PRECIOUS-Gold gains on softer U.S. bond yields, ECB keeps policy unchanged

(Recasts, adds comment, updates prices)

* Focus also on Q3 U.S. GDP

By Arundhati Sarkar

Oct 28 (Reuters) - Gold prices rose on Thursday, drawing support from softer U.S. bond yields and the European Central Bank's decision to keep policy unchanged as expected, which allayed investor fears of an imminent interest rate hike.

Spot gold was up 0.3% to $1,802.60 per ounce at 1238 GMT. U.S. gold futures gained 0.5% to $1,806.90.

The ECB left policy unchanged, holding fire before a set of crucial decisions in December on ending pandemic emergency stimulus and returning policy to a more normal setting.

"ECB's actions will keep Eurozone bond yields under pressure because they'll be buying bonds" and that should reduce the opportunity cost of holding gold, said Fawad Razaqzada, analyst with ThinkMarkets, adding that, even though the decision was mostly expected, it should be supportive for the metal.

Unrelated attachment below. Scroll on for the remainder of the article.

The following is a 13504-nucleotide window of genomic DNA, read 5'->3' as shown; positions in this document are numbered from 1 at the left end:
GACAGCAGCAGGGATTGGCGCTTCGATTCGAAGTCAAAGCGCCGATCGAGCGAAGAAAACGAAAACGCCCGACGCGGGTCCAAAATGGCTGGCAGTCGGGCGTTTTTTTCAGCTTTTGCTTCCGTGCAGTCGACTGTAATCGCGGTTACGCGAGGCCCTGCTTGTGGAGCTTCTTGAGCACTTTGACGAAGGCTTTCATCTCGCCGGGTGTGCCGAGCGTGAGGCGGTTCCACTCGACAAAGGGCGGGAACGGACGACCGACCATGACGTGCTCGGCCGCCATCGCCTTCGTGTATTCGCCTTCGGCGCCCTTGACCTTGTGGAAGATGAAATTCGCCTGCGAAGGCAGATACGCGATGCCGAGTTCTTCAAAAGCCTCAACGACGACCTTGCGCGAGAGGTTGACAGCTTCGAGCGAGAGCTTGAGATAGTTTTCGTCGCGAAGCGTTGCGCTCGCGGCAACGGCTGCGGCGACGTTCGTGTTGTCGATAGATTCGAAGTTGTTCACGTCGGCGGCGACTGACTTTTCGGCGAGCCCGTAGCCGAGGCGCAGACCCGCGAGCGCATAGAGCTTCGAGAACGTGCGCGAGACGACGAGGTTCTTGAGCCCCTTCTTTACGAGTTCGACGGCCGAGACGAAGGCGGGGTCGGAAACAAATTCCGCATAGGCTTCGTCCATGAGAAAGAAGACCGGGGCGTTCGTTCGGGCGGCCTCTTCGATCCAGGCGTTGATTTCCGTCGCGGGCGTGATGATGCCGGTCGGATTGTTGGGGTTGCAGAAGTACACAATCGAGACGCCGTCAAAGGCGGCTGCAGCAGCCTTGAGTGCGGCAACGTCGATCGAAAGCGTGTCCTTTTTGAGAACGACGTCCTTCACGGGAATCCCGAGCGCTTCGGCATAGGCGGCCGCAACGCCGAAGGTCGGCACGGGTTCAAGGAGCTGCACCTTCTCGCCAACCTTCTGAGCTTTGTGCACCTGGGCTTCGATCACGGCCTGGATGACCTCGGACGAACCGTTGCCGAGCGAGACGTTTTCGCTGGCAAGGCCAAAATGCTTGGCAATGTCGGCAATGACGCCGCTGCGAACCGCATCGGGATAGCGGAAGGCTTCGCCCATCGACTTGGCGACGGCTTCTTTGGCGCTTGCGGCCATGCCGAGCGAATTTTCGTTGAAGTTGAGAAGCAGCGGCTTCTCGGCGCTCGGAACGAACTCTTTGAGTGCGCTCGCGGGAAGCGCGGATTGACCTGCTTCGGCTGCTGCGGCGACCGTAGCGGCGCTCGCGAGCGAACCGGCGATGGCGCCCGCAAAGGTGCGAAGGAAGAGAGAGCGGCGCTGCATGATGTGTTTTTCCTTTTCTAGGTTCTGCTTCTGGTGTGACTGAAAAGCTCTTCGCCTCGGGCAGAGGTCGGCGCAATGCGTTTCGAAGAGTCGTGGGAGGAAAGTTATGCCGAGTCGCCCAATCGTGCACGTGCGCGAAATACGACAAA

Earlier in the day, the Bank of Japan also retained its easy monetary policy settings.

It seems major central banks are not likely to tighten monetary policy too aggressively even if inflation remains elevated, Razaqzada added.

Also helping gold, benchmark 10-year U.S. Treasury yields held close to a two-week low.

Gold is traditionally seen as an inflation hedge. However, reduced stimulus and interest rate hikes would push government bond yields up, translating into a higher opportunity cost for holding gold, which pays no interest.

Analysts also said the U.S. Federal Reserve's meeting on Nov. 2-3 would be more crucial for gold after chief Jerome Powell's recent comments on tapering asset purchases.

"Fed tapering should already be well and truly discounted, although there is bound to be a short-lived knee-jerk reaction to the Fed's statement next Wednesday - there always is!" StoneX analyst Rhona O'Connell said.

Spot silver rose 0.1% to $24.06 per ounce, platinum gained 0.4% to $1,014.45, and palladium climbed 1.7% to $1,997.52. (Reporting by Arundhati Sarkar; Editing by Krishna Chandra Eluri and Mark Potter)

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